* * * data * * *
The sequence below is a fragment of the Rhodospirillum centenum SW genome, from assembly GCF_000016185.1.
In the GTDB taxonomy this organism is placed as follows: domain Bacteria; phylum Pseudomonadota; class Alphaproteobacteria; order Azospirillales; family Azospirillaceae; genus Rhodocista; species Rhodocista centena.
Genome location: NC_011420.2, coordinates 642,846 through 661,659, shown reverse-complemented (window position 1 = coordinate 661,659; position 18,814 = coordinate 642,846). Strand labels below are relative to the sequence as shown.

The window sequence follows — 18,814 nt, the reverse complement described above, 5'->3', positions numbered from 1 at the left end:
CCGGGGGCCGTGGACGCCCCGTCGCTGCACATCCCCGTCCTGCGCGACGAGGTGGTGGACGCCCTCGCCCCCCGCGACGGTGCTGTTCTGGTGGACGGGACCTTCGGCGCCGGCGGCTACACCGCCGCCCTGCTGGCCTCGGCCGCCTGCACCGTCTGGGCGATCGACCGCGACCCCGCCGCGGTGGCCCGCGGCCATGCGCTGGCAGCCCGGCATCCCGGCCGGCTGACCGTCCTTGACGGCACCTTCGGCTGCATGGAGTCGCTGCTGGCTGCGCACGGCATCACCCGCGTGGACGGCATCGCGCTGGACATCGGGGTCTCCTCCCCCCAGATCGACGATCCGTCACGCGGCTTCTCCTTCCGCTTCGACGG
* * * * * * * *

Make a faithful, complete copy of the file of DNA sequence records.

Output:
The sequence below is a fragment of the Rhodospirillum centenum SW genome, from assembly GCF_000016185.1.
In the GTDB taxonomy this organism is placed as follows: domain Bacteria; phylum Pseudomonadota; class Alphaproteobacteria; order Azospirillales; family Azospirillaceae; genus Rhodocista; species Rhodocista centena.
Genome location: NC_011420.2, coordinates 642,846 through 661,659, shown reverse-complemented (window position 1 = coordinate 661,659; position 18,814 = coordinate 642,846). Strand labels below are relative to the sequence as shown.

The window sequence follows — 18,814 nt, the reverse complement described above, 5'->3', positions numbered from 1 at the left end:
CCGGGGGCCGTGGACGCCCCGTCGCTGCACATCCCCGTCCTGCGCGACGAGGTGGTGGACGCCCTCGCCCCCCGCGACGGTGCTGTTCTGGTGGACGGGACCTTCGGCGCCGGCGGCTACACCGCCGCCCTGCTGGCCTCGGCCGCCTGCACCGTCTGGGCGATCGACCGCGACCCCGCCGCGGTGGCCCGCGGCCATGCGCTGGCAGCCCGGCATCCCGGCCGGCTGACCGTCCTTGACGGCACCTTCGGCTGCATGGAGTCGCTGCTGGCTGCGCACGGCATCACCCGCGTGGACGGCATCGCGCTGGACATCGGGGTCTCCTCCCCCCAGATCGACGATCCGTCACGCGGCTTCTCCTTCCGCTTCGACGG